*As Prepared for Delivery*
"I am pleased to convene this hearing today on a very important issue—defending our Nation against public health threats.
"Such threats are diverse in origin and include exposure to chemical, biological, radiological, or nuclear agents. Sometimes these threats occur naturally—the 2009 H1N1 pandemic influenza, for example—or they can be the result of malicious intent—such as the intentional release of anthrax in 2001. A recent and very challenging example is the radiation leak that occurred at the nuclear plant damaged by Japan’s massive earthquake.
"It’s not just known threats that place the health and well-being of Americans at risk; there are just as many emerging or unknown threats against which protection is critical. Because the impact of these threats could be catastrophic, it is imperative that we continue to strengthen our Nation’s ability to adequately prepare for and appropriately respond to a public health emergency.
"Building our Nation’s response capacity requires close collaboration among federal, state and local governments; hospitals and health care providers; businesses; schools; indeed, all Americans. I have long taken the federal government’s role in being prepared for a public health emergency—public health preparedness as it is called—very seriously. We have made tremendous progress in preparedness during the last decade, but more still needs to be done.
"One important aspect of public health preparedness is the advanced development and procurement of medical countermeasures. These are the vaccines, therapies, and diagnostics needed to prevent or respond to a bioterrorism event or other public health emergency.
"In an effort to ensure that we have the appropriate medical countermeasures, we need to continue to support innovative research into promising new products and ensure that products are readily available during a time of emergency.
"We also need to address the scientific challenges of identifying safe and effective medical countermeasures when human trials are not available or ethical. Such scientific challenges pose regulatory issues that we will hear more about from our distinguished panel of witnesses.
"Another important aspect of preparedness is our communities’ ability to prepare for and respond to a public health threat. State and local public health departments have made tremendous progress in their ability to detect emerging threats and respond to such threats at a moment’s notice while maintaining every day operations. But sustaining this progress requires significant resources and continuing investments. We cannot expect a robust emergency response if health departments lack adequate support to have systems in place before disaster strikes.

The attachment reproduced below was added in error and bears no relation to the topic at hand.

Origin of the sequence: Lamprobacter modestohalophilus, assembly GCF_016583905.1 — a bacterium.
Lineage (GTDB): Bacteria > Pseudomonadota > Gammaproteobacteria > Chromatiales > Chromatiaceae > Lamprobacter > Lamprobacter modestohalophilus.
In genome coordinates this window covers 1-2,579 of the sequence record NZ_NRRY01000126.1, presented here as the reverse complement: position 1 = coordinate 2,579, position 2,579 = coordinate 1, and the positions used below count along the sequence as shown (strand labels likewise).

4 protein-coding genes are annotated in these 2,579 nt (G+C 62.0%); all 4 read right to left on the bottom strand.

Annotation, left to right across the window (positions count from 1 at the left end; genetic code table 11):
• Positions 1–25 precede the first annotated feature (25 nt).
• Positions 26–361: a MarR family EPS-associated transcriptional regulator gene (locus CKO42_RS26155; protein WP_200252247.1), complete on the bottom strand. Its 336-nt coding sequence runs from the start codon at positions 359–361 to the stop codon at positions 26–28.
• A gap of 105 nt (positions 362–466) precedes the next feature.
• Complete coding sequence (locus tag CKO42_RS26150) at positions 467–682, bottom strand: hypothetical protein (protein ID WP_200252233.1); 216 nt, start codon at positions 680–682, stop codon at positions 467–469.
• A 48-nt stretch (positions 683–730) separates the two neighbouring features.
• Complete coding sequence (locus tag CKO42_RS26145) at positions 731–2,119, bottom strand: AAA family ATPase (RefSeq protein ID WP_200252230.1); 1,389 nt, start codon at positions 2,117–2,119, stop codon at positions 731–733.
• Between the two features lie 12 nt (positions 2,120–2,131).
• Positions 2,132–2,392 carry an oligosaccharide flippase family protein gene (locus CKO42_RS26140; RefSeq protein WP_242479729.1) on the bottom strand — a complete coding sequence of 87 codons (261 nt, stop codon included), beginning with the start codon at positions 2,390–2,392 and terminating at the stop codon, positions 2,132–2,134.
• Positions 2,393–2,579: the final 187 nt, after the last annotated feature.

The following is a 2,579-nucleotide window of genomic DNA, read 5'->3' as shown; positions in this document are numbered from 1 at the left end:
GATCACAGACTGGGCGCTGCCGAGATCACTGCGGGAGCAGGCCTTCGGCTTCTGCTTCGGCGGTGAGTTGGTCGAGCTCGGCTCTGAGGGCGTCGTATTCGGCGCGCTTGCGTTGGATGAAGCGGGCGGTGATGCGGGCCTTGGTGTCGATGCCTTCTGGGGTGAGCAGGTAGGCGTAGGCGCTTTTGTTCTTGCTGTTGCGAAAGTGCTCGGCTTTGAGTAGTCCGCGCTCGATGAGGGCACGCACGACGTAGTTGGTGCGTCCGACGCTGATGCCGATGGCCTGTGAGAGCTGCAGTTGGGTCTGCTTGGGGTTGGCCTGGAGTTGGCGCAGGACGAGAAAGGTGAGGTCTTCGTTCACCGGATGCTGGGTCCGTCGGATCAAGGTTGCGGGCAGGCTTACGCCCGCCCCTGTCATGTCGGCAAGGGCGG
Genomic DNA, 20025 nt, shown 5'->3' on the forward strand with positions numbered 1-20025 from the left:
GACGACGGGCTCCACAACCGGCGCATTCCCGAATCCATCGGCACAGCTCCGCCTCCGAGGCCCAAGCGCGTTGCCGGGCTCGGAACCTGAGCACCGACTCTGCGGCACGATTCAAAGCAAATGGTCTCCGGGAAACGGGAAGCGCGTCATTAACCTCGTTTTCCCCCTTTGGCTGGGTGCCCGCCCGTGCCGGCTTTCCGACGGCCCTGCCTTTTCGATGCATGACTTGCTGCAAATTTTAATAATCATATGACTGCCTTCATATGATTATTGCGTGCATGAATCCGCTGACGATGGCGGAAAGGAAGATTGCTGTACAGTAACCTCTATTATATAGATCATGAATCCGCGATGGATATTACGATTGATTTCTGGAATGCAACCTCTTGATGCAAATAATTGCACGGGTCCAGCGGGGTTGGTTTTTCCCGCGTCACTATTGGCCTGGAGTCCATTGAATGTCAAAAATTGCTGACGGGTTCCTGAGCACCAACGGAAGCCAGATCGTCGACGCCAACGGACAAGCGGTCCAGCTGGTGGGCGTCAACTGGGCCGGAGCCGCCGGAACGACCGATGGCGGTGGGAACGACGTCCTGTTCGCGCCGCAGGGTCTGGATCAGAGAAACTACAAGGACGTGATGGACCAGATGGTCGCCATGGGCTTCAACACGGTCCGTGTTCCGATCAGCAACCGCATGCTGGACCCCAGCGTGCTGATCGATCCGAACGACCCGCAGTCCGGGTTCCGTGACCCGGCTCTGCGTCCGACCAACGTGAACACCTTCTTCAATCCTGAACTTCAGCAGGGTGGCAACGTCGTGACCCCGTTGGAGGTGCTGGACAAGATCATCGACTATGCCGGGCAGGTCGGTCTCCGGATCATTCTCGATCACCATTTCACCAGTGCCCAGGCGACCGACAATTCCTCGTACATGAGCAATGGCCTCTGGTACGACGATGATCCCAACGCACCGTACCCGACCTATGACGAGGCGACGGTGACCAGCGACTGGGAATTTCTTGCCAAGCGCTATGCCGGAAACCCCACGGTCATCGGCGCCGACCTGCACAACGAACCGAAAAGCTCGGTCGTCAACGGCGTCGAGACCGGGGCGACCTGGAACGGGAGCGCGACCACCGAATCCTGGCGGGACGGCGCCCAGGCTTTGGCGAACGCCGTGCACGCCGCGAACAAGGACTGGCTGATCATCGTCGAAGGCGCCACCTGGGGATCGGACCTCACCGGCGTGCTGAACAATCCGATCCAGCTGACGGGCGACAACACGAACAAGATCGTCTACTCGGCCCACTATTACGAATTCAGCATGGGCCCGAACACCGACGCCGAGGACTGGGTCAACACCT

"Local preparedness also involves the work that is occurring both within and between hospitals and health care providers to provide for the tremendous acute health care needs of those affected by a large scale medical or public health emergency.
"Underlying all of our preparedness activities is the issue of how we ensure that our most vulnerable citizens will be protected should disaster strike. We know that many populations—including individuals with disabilities, seniors, and children—may have unique needs that we have the responsibility to address during a public health emergency. In the past, when faced with catastrophic events, we have too often seen such needs go unmet. Now we must use lessons learned to ensure more efficient, effective, and equitable responses in the future.
"The purpose of this hearing is to learn about the significant progress our Nation has made in preparing for and responding to public health threats and challenges and barriers that may exist. It is even more important, however, to discuss ways in which we can use lessons learned to create a stronger, more prepared Nation. I look forward to hearing suggestions from our distinguished witnesses on ways to strengthen our public health preparedness as this Committee begins its work on reauthorizing the Pandemic All-Hazards Preparedness Act—also known as PAHPA— during this Congressional session."